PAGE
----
Bond markets are supposed to be relatively stable, but a debt bubble bursting would upset that stability. The result of the current bubble collapsing could be catastrophic. Bond prices could plummet and yields could spike. For investors nearing retirement, especially those heeding the conventional wisdom to increase their investments in bonds as they near retirement, the drop in bond values could scuttle their dreams of a comfortable retirement.
2. Possible Hyperinflation
In the event of a severe bond market collapse, it could negatively impact the market for Treasury securities too. Higher yields could severely crimp the government’s ability to use deficit financing to cover its spending. That might force the Federal Reserve to step in and purchase government debt to keep federal operations afloat. And that could mean many trillions more dollars flooding the economy, driving up inflation even higher.
3. Risk of Default
The risk of all-out default can’t be understated either. The US government has defaulted in the past on some bond issues, but a general default has never occurred. However, a severe enough bond market crisis could result in a US government default if the government is unable to roll over its short term debt obligations.
Corporate defaults could occur too, which would wreak havoc on investors’ holdings. In some cases, investors could be lucky to get pennies on the dollar for their bond investments. So if your portfolio holds 50% bonds or more, you could see half your wealth wiped out.
Gold Can Protect You
It should be clear that we’re in the middle of a sea change when it comes to government spending and government deficits. We’re seeing a tsunami of spending and a flood of money creation, and because nothing too bad has happened yet, the temptation to continue spending in this way is too great to ignore. Don’t be surprised to see deficits in the coming years exceeding $2 trillion or even $3 trillion again, as fiscal caution gets thrown to the wind.
As the debt bubble continues to grow and the likelihood of a catastrophic bursting of the bubble increases, it is incumbent upon investors to start thinking about protecting their assets, if they haven’t already. Too many investors get complacent, thinking that just because it’s been over 90 years since the Great Depression started, there’s no chance of another one occurring in their lifetime.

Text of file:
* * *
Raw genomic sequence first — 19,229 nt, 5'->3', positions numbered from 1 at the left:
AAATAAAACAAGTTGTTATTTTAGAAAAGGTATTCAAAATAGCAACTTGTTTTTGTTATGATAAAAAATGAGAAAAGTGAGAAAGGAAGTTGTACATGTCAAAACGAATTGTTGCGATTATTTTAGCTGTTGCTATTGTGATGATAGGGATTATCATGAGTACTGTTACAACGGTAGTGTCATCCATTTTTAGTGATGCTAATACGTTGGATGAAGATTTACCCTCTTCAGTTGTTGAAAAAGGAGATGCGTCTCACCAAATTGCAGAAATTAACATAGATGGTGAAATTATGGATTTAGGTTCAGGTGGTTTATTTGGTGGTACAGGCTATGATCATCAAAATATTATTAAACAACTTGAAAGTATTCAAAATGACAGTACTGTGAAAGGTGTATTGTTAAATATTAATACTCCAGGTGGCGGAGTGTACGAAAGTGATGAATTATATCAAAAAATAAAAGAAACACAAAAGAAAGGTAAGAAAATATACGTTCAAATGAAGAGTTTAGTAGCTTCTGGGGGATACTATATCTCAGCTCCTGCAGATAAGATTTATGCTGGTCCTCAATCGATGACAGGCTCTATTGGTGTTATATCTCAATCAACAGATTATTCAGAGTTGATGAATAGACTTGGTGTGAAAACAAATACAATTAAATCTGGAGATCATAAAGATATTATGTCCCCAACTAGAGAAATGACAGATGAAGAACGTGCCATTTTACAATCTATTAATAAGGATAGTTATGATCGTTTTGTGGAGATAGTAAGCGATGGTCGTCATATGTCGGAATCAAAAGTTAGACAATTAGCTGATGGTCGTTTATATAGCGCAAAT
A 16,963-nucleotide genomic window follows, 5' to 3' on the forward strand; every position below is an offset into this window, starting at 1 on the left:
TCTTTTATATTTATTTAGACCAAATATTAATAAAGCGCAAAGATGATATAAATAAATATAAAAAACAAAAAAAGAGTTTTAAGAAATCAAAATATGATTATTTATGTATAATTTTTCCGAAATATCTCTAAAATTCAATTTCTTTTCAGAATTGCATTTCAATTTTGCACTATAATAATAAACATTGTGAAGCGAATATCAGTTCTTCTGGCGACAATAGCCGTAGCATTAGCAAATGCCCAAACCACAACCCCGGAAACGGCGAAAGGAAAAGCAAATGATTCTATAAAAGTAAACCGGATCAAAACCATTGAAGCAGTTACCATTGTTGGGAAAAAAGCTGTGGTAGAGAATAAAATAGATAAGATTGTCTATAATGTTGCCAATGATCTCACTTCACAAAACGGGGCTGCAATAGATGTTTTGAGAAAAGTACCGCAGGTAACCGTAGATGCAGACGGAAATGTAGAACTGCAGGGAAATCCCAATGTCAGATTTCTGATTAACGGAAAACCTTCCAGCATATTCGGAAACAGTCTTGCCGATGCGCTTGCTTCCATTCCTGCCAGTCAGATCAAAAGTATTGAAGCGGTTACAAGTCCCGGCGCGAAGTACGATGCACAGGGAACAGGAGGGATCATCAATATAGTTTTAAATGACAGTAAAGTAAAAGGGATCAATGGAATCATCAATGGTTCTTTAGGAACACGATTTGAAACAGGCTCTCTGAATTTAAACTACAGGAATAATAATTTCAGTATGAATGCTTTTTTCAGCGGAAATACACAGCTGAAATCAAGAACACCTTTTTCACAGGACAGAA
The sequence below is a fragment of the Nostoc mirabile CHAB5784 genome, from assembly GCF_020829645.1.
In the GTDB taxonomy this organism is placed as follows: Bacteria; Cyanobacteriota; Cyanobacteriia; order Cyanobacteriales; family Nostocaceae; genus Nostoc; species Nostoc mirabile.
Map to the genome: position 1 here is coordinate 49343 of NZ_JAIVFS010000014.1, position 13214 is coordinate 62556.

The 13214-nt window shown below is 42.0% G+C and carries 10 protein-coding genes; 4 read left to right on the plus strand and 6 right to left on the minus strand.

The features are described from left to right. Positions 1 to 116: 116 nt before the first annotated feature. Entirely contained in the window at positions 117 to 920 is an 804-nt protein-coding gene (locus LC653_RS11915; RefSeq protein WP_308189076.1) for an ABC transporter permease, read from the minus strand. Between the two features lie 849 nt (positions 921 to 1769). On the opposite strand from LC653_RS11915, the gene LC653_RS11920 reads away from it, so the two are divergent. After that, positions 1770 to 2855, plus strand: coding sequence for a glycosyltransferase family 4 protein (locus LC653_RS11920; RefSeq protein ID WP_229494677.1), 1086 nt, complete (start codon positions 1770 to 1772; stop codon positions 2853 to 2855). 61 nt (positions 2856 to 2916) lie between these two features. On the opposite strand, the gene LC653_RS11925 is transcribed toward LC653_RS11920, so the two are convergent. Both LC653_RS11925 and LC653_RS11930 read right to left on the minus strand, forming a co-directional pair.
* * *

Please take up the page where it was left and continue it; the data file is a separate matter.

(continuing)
Sure, you can roll the dice and hope you get lucky. But if you’re not lucky, and a depression occurs soon, or during the 20 or 30 years you may spend in retirement, you may find that your retirement savings will be insufficient to fund your desired standard of living.
That’s why many investors are turning to gold to help diversify their investment portfolios and safeguard their savings. Gold’s ability to maintain and gain value during times of crisis is well known. You may remember how the gold price skyrocketed to record highs during the aftermath of the 2008 crisis. Investors who had the good sense to invest in gold before the crisis not only saw their assets protected during the crisis, but also saw their portfolios recover value quicker after the crisis.
Investing in precious metals like gold doesn’t have to be difficult either. With a gold IRA, you can enjoy the benefits of investing in precious metals while still maintaining all the same tax advantages as a conventional IRA account. You can even roll over or transfer assets from existing retirement accounts into a gold IRA tax-free, allowing you to protect your existing retirement savings with an investment in physical gold coins or bars.
Don’t let your retirement savings explode along with the bursting debt bubble. Talk to the precious metals experts at Goldco today to learn more about how gold can help protect your wealth.